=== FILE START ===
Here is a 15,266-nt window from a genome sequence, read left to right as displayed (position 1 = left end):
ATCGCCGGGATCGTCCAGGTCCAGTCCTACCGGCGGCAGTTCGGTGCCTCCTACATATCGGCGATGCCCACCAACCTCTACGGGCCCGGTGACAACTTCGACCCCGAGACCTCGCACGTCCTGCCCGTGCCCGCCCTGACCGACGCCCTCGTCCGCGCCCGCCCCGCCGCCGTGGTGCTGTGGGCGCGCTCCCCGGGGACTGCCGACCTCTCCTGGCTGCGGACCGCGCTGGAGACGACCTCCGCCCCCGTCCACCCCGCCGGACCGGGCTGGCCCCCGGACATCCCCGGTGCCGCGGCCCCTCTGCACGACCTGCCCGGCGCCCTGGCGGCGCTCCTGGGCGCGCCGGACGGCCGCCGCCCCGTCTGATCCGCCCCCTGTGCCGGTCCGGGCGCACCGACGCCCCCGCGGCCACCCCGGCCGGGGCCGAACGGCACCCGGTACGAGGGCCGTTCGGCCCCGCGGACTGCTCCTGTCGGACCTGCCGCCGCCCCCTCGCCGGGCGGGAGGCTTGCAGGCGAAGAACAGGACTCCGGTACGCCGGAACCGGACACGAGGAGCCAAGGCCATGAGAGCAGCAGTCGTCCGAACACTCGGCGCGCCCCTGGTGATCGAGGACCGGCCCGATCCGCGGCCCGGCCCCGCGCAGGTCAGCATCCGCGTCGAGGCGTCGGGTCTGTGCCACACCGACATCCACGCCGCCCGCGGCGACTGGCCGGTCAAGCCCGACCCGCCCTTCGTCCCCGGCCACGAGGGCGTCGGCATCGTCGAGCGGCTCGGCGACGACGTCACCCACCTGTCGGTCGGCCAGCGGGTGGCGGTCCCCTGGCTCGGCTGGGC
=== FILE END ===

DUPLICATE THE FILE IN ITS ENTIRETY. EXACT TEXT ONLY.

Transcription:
Here is a 15,266-nt window from a genome sequence, read left to right as displayed (position 1 = left end):
ATCGCCGGGATCGTCCAGGTCCAGTCCTACCGGCGGCAGTTCGGTGCCTCCTACATATCGGCGATGCCCACCAACCTCTACGGGCCCGGTGACAACTTCGACCCCGAGACCTCGCACGTCCTGCCCGTGCCCGCCCTGACCGACGCCCTCGTCCGCGCCCGCCCCGCCGCCGTGGTGCTGTGGGCGCGCTCCCCGGGGACTGCCGACCTCTCCTGGCTGCGGACCGCGCTGGAGACGACCTCCGCCCCCGTCCACCCCGCCGGACCGGGCTGGCCCCCGGACATCCCCGGTGCCGCGGCCCCTCTGCACGACCTGCCCGGCGCCCTGGCGGCGCTCCTGGGCGCGCCGGACGGCCGCCGCCCCGTCTGATCCGCCCCCTGTGCCGGTCCGGGCGCACCGACGCCCCCGCGGCCACCCCGGCCGGGGCCGAACGGCACCCGGTACGAGGGCCGTTCGGCCCCGCGGACTGCTCCTGTCGGACCTGCCGCCGCCCCCTCGCCGGGCGGGAGGCTTGCAGGCGAAGAACAGGACTCCGGTACGCCGGAACCGGACACGAGGAGCCAAGGCCATGAGAGCAGCAGTCGTCCGAACACTCGGCGCGCCCCTGGTGATCGAGGACCGGCCCGATCCGCGGCCCGGCCCCGCGCAGGTCAGCATCCGCGTCGAGGCGTCGGGTCTGTGCCACACCGACATCCACGCCGCCCGCGGCGACTGGCCGGTCAAGCCCGACCCGCCCTTCGTCCCCGGCCACGAGGGCGTCGGCATCGTCGAGCGGCTCGGCGACGACGTCACCCACCTGTCGGTCGGCCAGCGGGTGGCGGTCCCCTGGCTCGGCTGGGC